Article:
Hi, you answer me that :
Posted 18 August 2010 at 09:27 | Permalink
- You can already name highlights using the Highlight Finder. You can use arbitrary colours and have them available in the highlight menu in 2.0 though, yes.
- You can already search highlighted text using the Highlight Finder. (This has been overhauled and integrated with other formatting finders in 2.0).
Nice ! I didn’t see that.
But, what I would say is :
The possibility to ad as many colors I want (if I understand, it will be ok in the 2.0)
To have the result of the research in one new document. I’d like to read, for example, all the yellow highlighting text in one new document (called “yellow highlighting” for example). And in this new document, each extract would be preceded by the name of the document from witch it came (for example “scene 1”, “scene 4”…)
In this way, it would result like this :
1 - I highlight in yellow every dialog of Steve in the Scenes 1, 4 and 10.
2 - I search yellow in the highlight finder, in scene 1, 4 and 10 (text document 1, 4 and 10)
3 - I have all the dialogs of Steve in a new document.
Now, I can read all what Steve says (and only that) in all these scenes (1, 4 and 10).
Result : ------------------
Title of the text document : Yellow (results)
Scene 1 (text 1) :
Scene 4 (text 4) :
Bla. And Bla, And bla…
Scene 10 (text 10) :
Bla bla bla, blablabla…
I try to be clear, but I’m french and it’s difficult, sorry.
Thank you for your attention
Disclaimer: I am not a Literature and Latte employee, just a user. I’m sorry if this is hard to understand, I speak English and a little Spanish, not French.
You can pick more highlighter colors now, if you click and hold on that little arrow by the “Highlighter” button and select “Arbitrary…”. You can then save that color selection in Apple’s built-in little white boxes on the bottom part of the color menu—just select the color and drag it to one white box and it saves your color setting to get it again in 1 click, later.
Have you checked out the keywords? The way you’re wanting to search for highlighter sounds like it could be more easily done with keywords. You could add a keyword to scene 1 saying “Dialogue: Steve”, then open the Keywords HUD while reading the rest of your project. So Steve spoke again in scenes 4 and 10? Drag that keyword from the HUD over to the keyword section of those Scrivenings. (I’ve included one example of how I’ve used keywords below.)
You can put all of Steve’s dialogues in a new document easily. First make a document for where you want the dialogue to go, and put that document where you want it in the Binder. Then select Steve’s dialogue in scene 1, right-click on it, and select “Append Selection to Document” and pick Steve’s dialogue document.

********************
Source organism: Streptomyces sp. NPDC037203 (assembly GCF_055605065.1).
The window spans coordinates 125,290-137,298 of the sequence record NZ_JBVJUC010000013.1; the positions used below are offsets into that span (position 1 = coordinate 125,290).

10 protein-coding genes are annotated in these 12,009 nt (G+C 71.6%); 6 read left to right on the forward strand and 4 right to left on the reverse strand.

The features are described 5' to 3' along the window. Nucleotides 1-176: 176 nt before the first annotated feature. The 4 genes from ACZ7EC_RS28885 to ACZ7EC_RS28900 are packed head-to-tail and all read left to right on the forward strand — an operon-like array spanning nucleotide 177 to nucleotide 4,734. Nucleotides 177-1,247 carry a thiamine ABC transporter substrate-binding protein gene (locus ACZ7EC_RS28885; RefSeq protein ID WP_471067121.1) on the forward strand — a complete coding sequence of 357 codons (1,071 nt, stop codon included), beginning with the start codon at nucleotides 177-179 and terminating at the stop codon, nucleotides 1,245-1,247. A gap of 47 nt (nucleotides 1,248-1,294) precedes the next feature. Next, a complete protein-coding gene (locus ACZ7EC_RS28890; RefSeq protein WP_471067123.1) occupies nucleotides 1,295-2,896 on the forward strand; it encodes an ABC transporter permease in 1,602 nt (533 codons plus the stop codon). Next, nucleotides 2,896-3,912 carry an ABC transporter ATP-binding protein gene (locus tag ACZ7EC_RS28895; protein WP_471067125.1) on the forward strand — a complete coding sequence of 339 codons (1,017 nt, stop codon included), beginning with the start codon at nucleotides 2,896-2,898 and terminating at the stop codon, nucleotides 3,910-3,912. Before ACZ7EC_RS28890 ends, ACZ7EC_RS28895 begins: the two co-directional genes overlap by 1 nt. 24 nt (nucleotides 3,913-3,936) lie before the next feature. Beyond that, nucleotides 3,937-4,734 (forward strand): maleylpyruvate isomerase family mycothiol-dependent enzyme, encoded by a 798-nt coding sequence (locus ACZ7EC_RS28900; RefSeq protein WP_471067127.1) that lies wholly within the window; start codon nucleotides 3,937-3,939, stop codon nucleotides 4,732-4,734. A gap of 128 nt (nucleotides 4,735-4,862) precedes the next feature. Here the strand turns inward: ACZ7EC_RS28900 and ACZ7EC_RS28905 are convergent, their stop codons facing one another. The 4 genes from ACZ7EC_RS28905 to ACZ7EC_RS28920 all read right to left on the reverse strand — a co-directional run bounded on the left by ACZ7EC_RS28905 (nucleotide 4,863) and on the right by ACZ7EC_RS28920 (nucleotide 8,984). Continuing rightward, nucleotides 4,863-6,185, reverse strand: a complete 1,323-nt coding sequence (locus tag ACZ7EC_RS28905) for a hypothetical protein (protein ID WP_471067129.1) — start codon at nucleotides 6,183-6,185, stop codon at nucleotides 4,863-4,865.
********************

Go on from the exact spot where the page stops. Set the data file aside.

Note: You could also, if you wanted, use Annotations (Command-shift-A) to mark text. Like, when you have STEVE at the top of dialogue, put an annotation after it of “Steve Dialogue”, and then later, you can select everything, Edit Scrivenings, and Command-F (find) each “Steve Dialogue” throughout the draft.
Sorry for my convoluted English, but did that make sense?
Yes, in 2.0 the highlighter menu will pull from any custom colours you have set up on your system, letting you easily select them from the menu instead of having to go through Arbritrary Colour and then clicking on the custom colour chip in the wheel palette.
I agree with Carradee, I think you’ll be better off using Keywords for this. The Find by Formatting palette in 2.0 will be greatly improved, but it will remain a step-search tool, like the current Find Highlighting tool (though you’ll also be able to search for only highlights containing certain text). You have to click a button to advance to each highlight. There will be no way of collecting all similarly formatted texts into a Search Results list like Project Search does. Keywords do let you do this though, so they are a great way to keep track of stuff like this, and it works in 1.x as well.
Hi, and thank you for your answers.
Ok but the keywords are associated to a document, not to a part of text, no ?
In fact, I’m a sociologist. I write papers from interviews. I’d like to put each interview in a document and select all the extracts where people talk about a theme (health, education, family, etc.) in each interview.
After that, I would like to create one document for each theme, with all the extracts where all the people told me about one theme :
Find “Health” creates a 1st document :
- Steve said that, and that, and that
- Michael said that and that and that
- Allison said that…
Find “Education” creates a 2nd document :
- Mary said that…
- Steve said that…
Find “Familly” creates a 3rd document : etc…
This would be very very useful for my work and I don’t find any nice application witch can do that (except big, expensive, and awful “professional” ones). It would be very useful for journalists too.
I’m going to read your answers again, perhaps I didn’t understand something.
Thank you very much.